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No. 4: July 1978

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Is the earth a giant methane reservoir?

T. Gold, of Cornell, theorizes that a vast reservoir of methane resides in the earth's crust -- a left-over from the formation of the earth. This accumulation of methane, he suggests, has been the major source of carbon at the surface throughout geological time. The existence of subterranean methane is manifested when flames shoot up during earthquakes. Tsunamis or tidal waves are probably caused by the release of immense bubbles of methane during quakes rather than by actual motion of the sea floor.

(Lewis, Richard S.; "Is the Earth a Giant Methane Store?" New Scientist, 78:277, 1978.)

Comment. Gold has also correlated offshore booms with sea-floor methane releases. More of his heretical thoughts on these matters are to be found in Section ESC in our Catalog: Anomalies in Geology. This volume is described here.

From Science Frontiers #4, July 1978. 1978-2000 William R. Corliss

Science Frontiers Sourcebook Project Reviewed in:

Quotes

  • "A sourcebook of unexplained phenomena is therefore a valuable addition to a collection of scientific literature. William R. Corliss has provided this in the past with his source books of scientific anomalies in several subjects, and now he has provided it for astronomy. He has done an excellent job of collecting and editing a large amount of material, taken in part from scientific journals and in part from scientific reporting in the popular or semi-scientific press." -- "The Mysterious Universe: A Handbook of Astronomical Anomalies", reviwed by Thomas Gold, Cornell University, in Icarus, vol.41, 1980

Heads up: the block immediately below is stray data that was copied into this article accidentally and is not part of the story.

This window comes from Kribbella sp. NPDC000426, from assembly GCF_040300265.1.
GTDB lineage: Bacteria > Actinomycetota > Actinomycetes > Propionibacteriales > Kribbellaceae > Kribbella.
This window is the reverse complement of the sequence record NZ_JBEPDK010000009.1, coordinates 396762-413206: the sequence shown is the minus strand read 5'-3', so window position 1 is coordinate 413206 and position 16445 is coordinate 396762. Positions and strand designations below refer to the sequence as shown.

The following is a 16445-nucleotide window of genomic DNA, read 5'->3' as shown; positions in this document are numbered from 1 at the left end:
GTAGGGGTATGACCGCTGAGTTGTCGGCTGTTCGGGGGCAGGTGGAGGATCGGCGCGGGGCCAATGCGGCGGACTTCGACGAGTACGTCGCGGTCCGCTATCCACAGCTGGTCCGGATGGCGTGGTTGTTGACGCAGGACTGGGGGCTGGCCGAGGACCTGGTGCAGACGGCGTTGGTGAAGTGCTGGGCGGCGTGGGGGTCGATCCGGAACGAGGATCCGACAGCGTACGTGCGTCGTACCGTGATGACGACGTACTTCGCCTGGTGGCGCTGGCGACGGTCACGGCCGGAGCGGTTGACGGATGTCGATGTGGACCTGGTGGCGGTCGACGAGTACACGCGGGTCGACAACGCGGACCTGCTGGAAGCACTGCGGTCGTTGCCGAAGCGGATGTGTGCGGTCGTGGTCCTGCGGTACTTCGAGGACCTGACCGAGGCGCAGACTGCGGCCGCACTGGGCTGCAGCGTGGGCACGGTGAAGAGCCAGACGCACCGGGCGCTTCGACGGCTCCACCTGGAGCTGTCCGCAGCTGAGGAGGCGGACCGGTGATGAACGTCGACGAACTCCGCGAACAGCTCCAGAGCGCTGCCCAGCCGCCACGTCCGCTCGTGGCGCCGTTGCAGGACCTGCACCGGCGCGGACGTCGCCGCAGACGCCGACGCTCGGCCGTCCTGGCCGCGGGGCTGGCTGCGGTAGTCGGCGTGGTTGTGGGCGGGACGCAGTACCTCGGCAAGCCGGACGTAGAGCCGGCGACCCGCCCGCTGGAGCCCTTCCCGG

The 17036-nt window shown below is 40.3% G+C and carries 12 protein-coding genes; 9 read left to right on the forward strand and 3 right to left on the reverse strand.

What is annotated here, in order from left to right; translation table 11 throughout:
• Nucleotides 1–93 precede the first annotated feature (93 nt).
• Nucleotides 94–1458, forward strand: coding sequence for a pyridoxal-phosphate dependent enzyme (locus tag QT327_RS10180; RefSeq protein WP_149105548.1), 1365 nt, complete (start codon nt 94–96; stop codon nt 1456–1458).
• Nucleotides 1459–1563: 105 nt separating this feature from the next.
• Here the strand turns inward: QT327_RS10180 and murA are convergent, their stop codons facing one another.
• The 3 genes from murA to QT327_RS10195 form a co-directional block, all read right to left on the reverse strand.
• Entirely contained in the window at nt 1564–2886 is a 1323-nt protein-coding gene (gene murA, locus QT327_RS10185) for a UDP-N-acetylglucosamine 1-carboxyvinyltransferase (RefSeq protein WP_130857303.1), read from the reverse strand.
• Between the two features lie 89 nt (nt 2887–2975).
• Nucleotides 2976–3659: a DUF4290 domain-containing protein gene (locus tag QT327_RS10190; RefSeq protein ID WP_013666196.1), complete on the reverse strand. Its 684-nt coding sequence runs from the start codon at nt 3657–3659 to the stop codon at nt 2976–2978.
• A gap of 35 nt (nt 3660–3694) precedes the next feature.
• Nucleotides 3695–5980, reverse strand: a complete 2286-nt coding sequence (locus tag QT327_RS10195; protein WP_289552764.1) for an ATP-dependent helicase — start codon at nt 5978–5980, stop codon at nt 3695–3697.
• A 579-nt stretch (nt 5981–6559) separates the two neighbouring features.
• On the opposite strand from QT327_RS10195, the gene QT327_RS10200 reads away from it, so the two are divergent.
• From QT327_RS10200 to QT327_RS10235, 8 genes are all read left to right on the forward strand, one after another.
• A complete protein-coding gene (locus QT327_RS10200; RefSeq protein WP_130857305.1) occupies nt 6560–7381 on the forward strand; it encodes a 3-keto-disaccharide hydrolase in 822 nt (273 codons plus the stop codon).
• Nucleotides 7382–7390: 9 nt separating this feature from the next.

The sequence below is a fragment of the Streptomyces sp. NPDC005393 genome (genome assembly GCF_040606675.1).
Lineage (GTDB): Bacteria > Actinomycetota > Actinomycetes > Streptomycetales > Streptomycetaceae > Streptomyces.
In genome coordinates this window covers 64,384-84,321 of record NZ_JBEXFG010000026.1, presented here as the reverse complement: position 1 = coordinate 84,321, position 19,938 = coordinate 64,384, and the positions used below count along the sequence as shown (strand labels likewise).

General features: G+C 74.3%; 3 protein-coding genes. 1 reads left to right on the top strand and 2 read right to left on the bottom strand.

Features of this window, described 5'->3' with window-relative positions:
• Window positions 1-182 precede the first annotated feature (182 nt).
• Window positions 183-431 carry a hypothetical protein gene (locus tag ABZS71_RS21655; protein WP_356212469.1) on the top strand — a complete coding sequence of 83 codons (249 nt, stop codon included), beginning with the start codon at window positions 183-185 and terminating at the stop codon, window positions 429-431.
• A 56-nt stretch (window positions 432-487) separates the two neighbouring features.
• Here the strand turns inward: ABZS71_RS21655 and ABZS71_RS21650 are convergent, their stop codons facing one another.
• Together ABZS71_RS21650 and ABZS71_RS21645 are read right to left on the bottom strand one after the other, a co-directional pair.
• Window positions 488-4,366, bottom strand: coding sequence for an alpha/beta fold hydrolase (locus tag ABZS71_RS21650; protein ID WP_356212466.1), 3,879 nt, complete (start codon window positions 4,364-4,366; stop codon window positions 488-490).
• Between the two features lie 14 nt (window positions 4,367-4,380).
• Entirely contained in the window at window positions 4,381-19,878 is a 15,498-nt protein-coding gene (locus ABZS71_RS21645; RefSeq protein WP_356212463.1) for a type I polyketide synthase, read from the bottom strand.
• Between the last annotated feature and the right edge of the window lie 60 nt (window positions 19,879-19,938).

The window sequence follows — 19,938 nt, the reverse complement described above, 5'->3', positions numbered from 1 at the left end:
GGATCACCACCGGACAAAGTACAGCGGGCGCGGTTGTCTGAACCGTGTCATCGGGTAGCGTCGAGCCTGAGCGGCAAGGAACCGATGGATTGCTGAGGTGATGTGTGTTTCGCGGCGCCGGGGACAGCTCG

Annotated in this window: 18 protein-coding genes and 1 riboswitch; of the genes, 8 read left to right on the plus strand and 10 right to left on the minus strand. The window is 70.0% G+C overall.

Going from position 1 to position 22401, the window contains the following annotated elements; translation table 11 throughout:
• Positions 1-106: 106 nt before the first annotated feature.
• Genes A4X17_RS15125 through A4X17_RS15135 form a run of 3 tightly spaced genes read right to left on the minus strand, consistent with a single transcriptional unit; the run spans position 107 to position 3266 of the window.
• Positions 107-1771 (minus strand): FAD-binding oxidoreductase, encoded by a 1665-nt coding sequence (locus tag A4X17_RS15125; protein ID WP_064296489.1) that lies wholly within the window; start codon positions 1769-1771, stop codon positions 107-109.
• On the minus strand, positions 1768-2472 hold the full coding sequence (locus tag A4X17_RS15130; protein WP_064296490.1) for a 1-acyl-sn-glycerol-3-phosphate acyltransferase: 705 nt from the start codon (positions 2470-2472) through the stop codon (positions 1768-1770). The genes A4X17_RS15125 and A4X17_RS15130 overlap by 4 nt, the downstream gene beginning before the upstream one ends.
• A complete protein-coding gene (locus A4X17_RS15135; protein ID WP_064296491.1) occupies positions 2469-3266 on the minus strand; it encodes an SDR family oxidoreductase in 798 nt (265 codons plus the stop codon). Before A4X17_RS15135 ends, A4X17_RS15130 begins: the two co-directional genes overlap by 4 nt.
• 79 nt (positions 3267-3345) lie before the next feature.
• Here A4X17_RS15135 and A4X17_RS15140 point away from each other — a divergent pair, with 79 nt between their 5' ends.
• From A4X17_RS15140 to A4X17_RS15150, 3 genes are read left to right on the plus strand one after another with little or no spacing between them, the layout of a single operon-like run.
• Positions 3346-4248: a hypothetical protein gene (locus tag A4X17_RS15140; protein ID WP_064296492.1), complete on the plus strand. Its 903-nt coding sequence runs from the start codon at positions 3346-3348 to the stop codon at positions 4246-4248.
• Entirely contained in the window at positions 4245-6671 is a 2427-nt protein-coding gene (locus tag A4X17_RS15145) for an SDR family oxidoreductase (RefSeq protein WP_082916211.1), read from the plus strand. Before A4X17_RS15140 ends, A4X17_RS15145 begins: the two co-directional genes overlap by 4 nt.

• "An interesting, systematic presentation of unusual weather [..] This book is recommended for a general audience" --"Corliss, William R., Tornados, Dark Days, Anomalous Precipitation, and Related Weather Phenomena, Sourcebook Project, 1983.", revieweed in Choice, September 1983
  • "..the science is necessarily somewhat speculative, but Corliss's symthesis is based on reputable sources." -- "Corliss, William R. (Compiler). Lightning, Auroras, Nocturnal Lights, and Related Luminous Phenomena" reviwed by Joseph M. Moran, Univ. of Wisconsin in Science Books and Films, Sep/Oct 1983

  • "Before opening the book, I set certain standards that a volume which treads into dangerous grounds grounds like this must meet. The author scrupulously met, or even exceeded those standards. Each phenomenon is exhaustively documented, with references to scientific journals [..] and extensive quotations" -- "Book Review: The moon and planets: a catalog of astronomical anomalies", The Sourcebook Project, 1985., Corliss, W. R., Journal of the Royal Astronomical Society of Canada, Vol. 81, no. 1 (1987), p. 24., 02/1987